For most people, buying a diamond is a fairly rare experience. But it doesn’t have to be overwhelming.
This post introduces the four C’s that measure a diamond’s quality….and impact its price.
Cut refers to the stone’s proportions, symmetry & polish. These determine how much your diamond will sparkle. There are 5 cut grades that range from excellent to poor. The GIA (Gemological Institute of America) website has more info on cut.
Clarity refers to the visibility of flaws — called inclusions — in the stone. The clarity scale contains 11 grades, with most diamonds falling into the VSI (very slight inclusions) or SI (slight inclusions) categories. I often recommend SI quality. It’s a good balance between price & quality; with flaws that aren’t noticeable to the naked eye. However, I may make other recommendations based on the shape of the diamond, its size & other factors. Read more on diamond clarity.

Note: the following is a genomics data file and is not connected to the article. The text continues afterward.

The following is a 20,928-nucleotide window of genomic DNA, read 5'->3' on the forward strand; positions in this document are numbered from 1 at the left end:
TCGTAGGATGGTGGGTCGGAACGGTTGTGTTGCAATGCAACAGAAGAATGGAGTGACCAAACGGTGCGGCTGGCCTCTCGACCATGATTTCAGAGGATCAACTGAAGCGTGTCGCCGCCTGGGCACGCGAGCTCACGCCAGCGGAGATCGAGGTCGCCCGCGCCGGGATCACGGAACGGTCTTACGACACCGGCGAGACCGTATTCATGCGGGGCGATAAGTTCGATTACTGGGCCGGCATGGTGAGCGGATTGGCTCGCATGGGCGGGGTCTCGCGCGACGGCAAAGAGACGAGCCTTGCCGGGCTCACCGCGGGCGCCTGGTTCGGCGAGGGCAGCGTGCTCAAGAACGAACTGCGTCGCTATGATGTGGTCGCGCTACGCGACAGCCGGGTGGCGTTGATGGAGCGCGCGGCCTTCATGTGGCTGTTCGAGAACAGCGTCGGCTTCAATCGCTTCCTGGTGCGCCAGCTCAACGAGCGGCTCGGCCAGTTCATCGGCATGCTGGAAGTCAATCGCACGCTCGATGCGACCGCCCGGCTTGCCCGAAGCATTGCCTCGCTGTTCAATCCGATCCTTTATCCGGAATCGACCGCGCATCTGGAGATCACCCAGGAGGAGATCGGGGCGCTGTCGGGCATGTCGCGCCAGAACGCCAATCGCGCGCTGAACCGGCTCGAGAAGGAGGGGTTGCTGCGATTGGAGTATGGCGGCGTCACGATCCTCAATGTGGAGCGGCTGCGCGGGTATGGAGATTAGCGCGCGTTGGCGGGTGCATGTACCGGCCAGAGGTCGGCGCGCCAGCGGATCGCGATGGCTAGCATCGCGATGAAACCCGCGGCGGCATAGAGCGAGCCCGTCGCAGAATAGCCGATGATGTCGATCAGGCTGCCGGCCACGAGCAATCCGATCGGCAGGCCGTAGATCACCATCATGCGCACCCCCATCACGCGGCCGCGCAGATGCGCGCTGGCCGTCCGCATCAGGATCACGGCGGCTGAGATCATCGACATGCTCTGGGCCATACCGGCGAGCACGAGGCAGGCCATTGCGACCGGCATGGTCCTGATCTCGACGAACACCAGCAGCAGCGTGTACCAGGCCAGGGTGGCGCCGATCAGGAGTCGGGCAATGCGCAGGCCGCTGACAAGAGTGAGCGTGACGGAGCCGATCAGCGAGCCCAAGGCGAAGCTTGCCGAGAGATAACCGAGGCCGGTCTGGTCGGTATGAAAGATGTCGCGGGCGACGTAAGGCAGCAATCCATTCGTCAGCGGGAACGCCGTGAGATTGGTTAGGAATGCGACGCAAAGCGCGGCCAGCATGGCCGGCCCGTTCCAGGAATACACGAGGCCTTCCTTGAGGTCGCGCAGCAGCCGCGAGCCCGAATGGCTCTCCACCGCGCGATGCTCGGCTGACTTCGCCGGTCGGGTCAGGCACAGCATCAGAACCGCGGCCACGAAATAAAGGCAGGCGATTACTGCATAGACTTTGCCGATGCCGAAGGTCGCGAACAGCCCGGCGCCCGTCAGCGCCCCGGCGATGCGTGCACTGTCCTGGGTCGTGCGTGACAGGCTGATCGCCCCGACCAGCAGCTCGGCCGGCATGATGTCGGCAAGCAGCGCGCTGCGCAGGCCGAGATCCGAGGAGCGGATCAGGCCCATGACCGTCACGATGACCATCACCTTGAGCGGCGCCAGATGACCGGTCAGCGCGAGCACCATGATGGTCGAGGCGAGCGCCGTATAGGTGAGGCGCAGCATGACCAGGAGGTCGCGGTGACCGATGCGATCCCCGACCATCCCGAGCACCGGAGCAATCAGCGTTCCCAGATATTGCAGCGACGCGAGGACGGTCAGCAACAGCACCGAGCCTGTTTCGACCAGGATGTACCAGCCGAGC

The closer a diamond is to colourless, the more expensive. The scale begins with the letter D (colourless) to Z (light yellow or brown). My typical recommendation is to choose a stone with colour in the G-H range. This range is still considered near-colourless & is a good balance of quality & price. Learn more about diamond colour.
Carat refers to the weight of the stone. Because large diamonds are rare, price increases fairly significantly with size. A single 2-carat diamond will cost much more than two 1-carat diamonds. See the relationship between carat weight and the size of the stones.
When I price out diamonds I give you the carat weight of the stones as well as their dimensions.